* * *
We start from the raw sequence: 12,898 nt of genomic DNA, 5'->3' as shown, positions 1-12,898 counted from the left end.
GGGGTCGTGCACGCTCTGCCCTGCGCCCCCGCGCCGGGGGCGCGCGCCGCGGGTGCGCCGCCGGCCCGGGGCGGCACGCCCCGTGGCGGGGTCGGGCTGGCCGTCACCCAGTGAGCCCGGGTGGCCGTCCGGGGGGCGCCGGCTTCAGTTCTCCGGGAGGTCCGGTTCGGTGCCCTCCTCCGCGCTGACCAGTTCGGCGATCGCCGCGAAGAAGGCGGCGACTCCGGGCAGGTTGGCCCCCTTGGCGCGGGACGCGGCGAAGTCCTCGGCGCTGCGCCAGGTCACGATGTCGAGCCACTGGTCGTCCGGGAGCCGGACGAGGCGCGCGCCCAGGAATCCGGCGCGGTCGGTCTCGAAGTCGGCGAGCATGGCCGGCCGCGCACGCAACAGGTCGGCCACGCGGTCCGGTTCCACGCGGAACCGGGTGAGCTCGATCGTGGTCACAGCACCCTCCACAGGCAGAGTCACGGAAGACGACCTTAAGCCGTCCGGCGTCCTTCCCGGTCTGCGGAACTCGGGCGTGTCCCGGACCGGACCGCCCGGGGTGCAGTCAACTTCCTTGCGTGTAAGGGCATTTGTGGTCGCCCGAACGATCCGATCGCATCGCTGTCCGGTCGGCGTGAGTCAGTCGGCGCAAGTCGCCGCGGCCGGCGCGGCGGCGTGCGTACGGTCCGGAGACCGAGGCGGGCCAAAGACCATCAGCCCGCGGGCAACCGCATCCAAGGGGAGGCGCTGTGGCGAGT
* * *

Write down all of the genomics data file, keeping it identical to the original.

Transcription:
We start from the raw sequence: 12,898 nt of genomic DNA, 5'->3' as shown, positions 1-12,898 counted from the left end.
GGGGTCGTGCACGCTCTGCCCTGCGCCCCCGCGCCGGGGGCGCGCGCCGCGGGTGCGCCGCCGGCCCGGGGCGGCACGCCCCGTGGCGGGGTCGGGCTGGCCGTCACCCAGTGAGCCCGGGTGGCCGTCCGGGGGGCGCCGGCTTCAGTTCTCCGGGAGGTCCGGTTCGGTGCCCTCCTCCGCGCTGACCAGTTCGGCGATCGCCGCGAAGAAGGCGGCGACTCCGGGCAGGTTGGCCCCCTTGGCGCGGGACGCGGCGAAGTCCTCGGCGCTGCGCCAGGTCACGATGTCGAGCCACTGGTCGTCCGGGAGCCGGACGAGGCGCGCGCCCAGGAATCCGGCGCGGTCGGTCTCGAAGTCGGCGAGCATGGCCGGCCGCGCACGCAACAGGTCGGCCACGCGGTCCGGTTCCACGCGGAACCGGGTGAGCTCGATCGTGGTCACAGCACCCTCCACAGGCAGAGTCACGGAAGACGACCTTAAGCCGTCCGGCGTCCTTCCCGGTCTGCGGAACTCGGGCGTGTCCCGGACCGGACCGCCCGGGGTGCAGTCAACTTCCTTGCGTGTAAGGGCATTTGTGGTCGCCCGAACGATCCGATCGCATCGCTGTCCGGTCGGCGTGAGTCAGTCGGCGCAAGTCGCCGCGGCCGGCGCGGCGGCGTGCGTACGGTCCGGAGACCGAGGCGGGCCAAAGACCATCAGCCCGCGGGCAACCGCATCCAAGGGGAGGCGCTGTGGCGAGT